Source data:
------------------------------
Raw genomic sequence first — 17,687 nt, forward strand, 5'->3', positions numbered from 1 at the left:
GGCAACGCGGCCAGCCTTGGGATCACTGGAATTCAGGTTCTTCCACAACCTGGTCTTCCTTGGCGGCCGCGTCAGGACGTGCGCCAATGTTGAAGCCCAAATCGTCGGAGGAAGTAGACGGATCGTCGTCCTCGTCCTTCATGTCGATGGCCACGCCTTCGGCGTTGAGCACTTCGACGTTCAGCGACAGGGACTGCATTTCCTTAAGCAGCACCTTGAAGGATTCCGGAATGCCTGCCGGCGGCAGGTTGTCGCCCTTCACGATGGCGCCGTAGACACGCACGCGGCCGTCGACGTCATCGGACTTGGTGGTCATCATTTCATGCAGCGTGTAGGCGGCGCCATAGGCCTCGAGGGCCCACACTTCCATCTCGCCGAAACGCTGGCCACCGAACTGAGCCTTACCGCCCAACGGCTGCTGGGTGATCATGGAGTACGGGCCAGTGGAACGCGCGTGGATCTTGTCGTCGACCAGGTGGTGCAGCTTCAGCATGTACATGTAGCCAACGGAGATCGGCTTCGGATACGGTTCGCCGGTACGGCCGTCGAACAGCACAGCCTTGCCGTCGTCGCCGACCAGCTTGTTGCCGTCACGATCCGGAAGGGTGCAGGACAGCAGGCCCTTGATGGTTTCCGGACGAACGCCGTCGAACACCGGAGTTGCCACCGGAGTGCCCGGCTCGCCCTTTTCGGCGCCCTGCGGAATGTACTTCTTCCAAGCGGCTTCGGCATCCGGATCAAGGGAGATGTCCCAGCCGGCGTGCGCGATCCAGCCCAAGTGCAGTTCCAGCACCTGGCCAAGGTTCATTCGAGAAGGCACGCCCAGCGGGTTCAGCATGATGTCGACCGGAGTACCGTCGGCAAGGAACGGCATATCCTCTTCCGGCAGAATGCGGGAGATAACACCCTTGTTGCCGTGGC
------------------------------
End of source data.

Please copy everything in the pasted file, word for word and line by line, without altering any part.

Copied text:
Raw genomic sequence first — 17,687 nt, forward strand, 5'->3', positions numbered from 1 at the left:
GGCAACGCGGCCAGCCTTGGGATCACTGGAATTCAGGTTCTTCCACAACCTGGTCTTCCTTGGCGGCCGCGTCAGGACGTGCGCCAATGTTGAAGCCCAAATCGTCGGAGGAAGTAGACGGATCGTCGTCCTCGTCCTTCATGTCGATGGCCACGCCTTCGGCGTTGAGCACTTCGACGTTCAGCGACAGGGACTGCATTTCCTTAAGCAGCACCTTGAAGGATTCCGGAATGCCTGCCGGCGGCAGGTTGTCGCCCTTCACGATGGCGCCGTAGACACGCACGCGGCCGTCGACGTCATCGGACTTGGTGGTCATCATTTCATGCAGCGTGTAGGCGGCGCCATAGGCCTCGAGGGCCCACACTTCCATCTCGCCGAAACGCTGGCCACCGAACTGAGCCTTACCGCCCAACGGCTGCTGGGTGATCATGGAGTACGGGCCAGTGGAACGCGCGTGGATCTTGTCGTCGACCAGGTGGTGCAGCTTCAGCATGTACATGTAGCCAACGGAGATCGGCTTCGGATACGGTTCGCCGGTACGGCCGTCGAACAGCACAGCCTTGCCGTCGTCGCCGACCAGCTTGTTGCCGTCACGATCCGGAAGGGTGCAGGACAGCAGGCCCTTGATGGTTTCCGGACGAACGCCGTCGAACACCGGAGTTGCCACCGGAGTGCCCGGCTCGCCCTTTTCGGCGCCCTGCGGAATGTACTTCTTCCAAGCGGCTTCGGCATCCGGATCAAGGGAGATGTCCCAGCCGGCGTGCGCGATCCAGCCCAAGTGCAGTTCCAGCACCTGGCCAAGGTTCATTCGAGAAGGCACGCCCAGCGGGTTCAGCATGATGTCGACCGGAGTACCGTCGGCAAGGAACGGCATATCCTCTTCCGGCAGAATGCGGGAGATAACACCCTTGTTGCCGTGGC